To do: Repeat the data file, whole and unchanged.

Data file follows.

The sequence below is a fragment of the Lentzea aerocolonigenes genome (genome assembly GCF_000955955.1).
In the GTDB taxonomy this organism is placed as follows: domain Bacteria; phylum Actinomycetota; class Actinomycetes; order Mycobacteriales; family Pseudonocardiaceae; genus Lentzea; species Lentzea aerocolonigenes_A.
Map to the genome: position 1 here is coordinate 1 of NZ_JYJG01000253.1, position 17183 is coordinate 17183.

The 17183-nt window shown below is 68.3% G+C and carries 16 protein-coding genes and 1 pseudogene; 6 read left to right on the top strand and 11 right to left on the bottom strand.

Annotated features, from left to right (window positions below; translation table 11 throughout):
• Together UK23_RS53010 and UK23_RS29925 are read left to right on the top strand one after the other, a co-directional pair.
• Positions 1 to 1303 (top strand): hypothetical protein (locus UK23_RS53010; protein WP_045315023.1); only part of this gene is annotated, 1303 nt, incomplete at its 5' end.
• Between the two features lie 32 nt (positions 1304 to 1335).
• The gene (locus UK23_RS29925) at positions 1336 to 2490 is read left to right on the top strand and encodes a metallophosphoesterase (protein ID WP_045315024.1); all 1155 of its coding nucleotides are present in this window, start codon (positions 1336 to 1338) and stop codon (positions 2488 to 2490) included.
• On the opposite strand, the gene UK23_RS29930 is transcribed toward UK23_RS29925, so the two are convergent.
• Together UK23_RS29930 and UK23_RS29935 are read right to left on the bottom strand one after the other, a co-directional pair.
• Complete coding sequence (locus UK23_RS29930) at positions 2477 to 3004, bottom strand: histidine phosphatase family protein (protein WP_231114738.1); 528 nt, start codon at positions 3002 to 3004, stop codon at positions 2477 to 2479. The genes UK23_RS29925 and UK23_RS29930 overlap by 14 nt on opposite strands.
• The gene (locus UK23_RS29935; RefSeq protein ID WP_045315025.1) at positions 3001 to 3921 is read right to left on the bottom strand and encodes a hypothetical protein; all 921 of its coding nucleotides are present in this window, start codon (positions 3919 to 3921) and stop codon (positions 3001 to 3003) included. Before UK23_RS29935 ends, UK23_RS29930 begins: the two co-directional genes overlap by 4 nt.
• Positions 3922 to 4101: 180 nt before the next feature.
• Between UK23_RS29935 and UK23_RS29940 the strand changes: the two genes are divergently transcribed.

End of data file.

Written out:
The sequence below is a fragment of the Lentzea aerocolonigenes genome (genome assembly GCF_000955955.1).
In the GTDB taxonomy this organism is placed as follows: domain Bacteria; phylum Actinomycetota; class Actinomycetes; order Mycobacteriales; family Pseudonocardiaceae; genus Lentzea; species Lentzea aerocolonigenes_A.
Map to the genome: position 1 here is coordinate 1 of NZ_JYJG01000253.1, position 17183 is coordinate 17183.

The 17183-nt window shown below is 68.3% G+C and carries 16 protein-coding genes and 1 pseudogene; 6 read left to right on the top strand and 11 right to left on the bottom strand.

Annotated features, from left to right (window positions below; translation table 11 throughout):
• Together UK23_RS53010 and UK23_RS29925 are read left to right on the top strand one after the other, a co-directional pair.
• Positions 1 to 1303 (top strand): hypothetical protein (locus UK23_RS53010; protein WP_045315023.1); only part of this gene is annotated, 1303 nt, incomplete at its 5' end.
• Between the two features lie 32 nt (positions 1304 to 1335).
• The gene (locus UK23_RS29925) at positions 1336 to 2490 is read left to right on the top strand and encodes a metallophosphoesterase (protein ID WP_045315024.1); all 1155 of its coding nucleotides are present in this window, start codon (positions 1336 to 1338) and stop codon (positions 2488 to 2490) included.
• On the opposite strand, the gene UK23_RS29930 is transcribed toward UK23_RS29925, so the two are convergent.
• Together UK23_RS29930 and UK23_RS29935 are read right to left on the bottom strand one after the other, a co-directional pair.
• Complete coding sequence (locus UK23_RS29930) at positions 2477 to 3004, bottom strand: histidine phosphatase family protein (protein WP_231114738.1); 528 nt, start codon at positions 3002 to 3004, stop codon at positions 2477 to 2479. The genes UK23_RS29925 and UK23_RS29930 overlap by 14 nt on opposite strands.
• The gene (locus UK23_RS29935; RefSeq protein ID WP_045315025.1) at positions 3001 to 3921 is read right to left on the bottom strand and encodes a hypothetical protein; all 921 of its coding nucleotides are present in this window, start codon (positions 3919 to 3921) and stop codon (positions 3001 to 3003) included. Before UK23_RS29935 ends, UK23_RS29930 begins: the two co-directional genes overlap by 4 nt.
• Positions 3922 to 4101: 180 nt before the next feature.
• Between UK23_RS29935 and UK23_RS29940 the strand changes: the two genes are divergently transcribed.